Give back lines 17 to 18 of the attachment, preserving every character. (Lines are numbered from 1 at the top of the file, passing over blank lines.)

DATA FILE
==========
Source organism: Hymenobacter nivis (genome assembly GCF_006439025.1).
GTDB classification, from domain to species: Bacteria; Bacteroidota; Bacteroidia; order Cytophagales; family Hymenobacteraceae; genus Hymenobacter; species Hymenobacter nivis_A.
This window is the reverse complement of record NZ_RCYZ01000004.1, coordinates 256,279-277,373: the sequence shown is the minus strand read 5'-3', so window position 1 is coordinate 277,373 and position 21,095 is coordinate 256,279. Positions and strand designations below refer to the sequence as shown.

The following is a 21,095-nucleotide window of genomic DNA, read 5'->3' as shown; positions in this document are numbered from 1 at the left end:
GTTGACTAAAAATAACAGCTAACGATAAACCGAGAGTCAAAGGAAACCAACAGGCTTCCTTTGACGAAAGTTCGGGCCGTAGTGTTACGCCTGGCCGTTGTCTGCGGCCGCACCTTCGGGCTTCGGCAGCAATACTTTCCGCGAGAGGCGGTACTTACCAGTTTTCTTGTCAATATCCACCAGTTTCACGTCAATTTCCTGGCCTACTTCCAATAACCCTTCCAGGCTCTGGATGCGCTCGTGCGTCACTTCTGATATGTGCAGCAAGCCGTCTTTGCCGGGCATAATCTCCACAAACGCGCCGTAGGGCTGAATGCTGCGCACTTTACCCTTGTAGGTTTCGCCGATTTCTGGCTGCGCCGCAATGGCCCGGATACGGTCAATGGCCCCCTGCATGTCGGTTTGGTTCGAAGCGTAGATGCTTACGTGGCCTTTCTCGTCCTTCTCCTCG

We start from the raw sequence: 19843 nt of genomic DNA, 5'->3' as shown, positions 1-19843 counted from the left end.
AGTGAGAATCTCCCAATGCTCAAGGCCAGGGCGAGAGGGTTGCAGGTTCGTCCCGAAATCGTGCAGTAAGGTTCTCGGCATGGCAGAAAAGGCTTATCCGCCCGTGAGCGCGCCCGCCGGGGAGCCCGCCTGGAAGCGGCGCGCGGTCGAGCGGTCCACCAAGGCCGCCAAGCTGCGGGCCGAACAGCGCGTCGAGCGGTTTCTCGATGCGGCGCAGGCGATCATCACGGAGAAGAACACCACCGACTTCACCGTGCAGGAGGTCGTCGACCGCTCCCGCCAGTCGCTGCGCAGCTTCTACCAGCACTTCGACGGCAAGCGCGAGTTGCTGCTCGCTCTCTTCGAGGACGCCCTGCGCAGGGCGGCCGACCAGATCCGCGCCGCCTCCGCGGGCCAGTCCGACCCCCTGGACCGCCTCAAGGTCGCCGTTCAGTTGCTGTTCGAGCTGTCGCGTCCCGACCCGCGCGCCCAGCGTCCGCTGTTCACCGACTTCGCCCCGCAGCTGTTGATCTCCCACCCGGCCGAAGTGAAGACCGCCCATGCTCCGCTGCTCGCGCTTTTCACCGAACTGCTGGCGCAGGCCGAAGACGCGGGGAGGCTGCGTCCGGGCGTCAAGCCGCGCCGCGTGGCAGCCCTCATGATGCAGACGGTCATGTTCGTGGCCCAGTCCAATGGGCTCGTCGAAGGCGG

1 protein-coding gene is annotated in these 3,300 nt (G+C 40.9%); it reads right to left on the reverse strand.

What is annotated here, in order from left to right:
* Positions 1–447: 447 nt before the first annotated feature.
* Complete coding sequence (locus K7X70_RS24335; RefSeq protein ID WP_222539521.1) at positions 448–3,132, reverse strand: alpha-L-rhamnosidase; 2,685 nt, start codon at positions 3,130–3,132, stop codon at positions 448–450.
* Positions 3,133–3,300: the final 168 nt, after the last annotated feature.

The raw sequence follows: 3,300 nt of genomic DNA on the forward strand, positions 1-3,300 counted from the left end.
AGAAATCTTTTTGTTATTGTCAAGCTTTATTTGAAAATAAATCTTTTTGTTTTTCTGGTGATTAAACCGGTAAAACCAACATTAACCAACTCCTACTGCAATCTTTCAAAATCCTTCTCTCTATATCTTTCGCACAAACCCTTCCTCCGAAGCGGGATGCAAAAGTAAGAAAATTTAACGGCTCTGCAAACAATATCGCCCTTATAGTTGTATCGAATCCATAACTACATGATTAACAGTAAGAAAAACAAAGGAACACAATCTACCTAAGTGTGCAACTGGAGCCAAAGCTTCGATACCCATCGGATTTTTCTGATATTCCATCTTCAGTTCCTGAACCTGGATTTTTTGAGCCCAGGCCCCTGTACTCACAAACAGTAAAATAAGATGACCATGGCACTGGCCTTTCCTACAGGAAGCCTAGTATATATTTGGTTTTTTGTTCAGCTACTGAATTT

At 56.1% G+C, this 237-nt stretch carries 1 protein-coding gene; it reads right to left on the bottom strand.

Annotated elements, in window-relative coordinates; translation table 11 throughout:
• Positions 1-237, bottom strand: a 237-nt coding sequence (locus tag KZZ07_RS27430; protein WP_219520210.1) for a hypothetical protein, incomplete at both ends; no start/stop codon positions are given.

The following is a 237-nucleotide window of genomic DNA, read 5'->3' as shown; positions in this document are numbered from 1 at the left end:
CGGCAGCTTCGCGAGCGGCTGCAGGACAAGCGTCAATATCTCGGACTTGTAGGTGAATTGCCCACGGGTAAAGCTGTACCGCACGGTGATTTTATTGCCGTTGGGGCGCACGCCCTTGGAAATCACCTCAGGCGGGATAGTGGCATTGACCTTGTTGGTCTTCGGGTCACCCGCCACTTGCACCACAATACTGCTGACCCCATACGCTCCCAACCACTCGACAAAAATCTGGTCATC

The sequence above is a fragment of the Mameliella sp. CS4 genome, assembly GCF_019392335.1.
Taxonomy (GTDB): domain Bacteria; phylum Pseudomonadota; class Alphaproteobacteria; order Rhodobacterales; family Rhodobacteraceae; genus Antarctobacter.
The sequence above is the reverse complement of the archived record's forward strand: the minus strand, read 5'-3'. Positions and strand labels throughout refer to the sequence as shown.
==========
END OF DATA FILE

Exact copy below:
• Positions 1-237, bottom strand: a 237-nt coding sequence (locus tag KZZ07_RS27430; protein WP_219520210.1) for a hypothetical protein, incomplete at both ends; no start/stop codon positions are given.

The following is a 237-nucleotide window of genomic DNA, read 5'->3' as shown; positions in this document are numbered from 1 at the left end: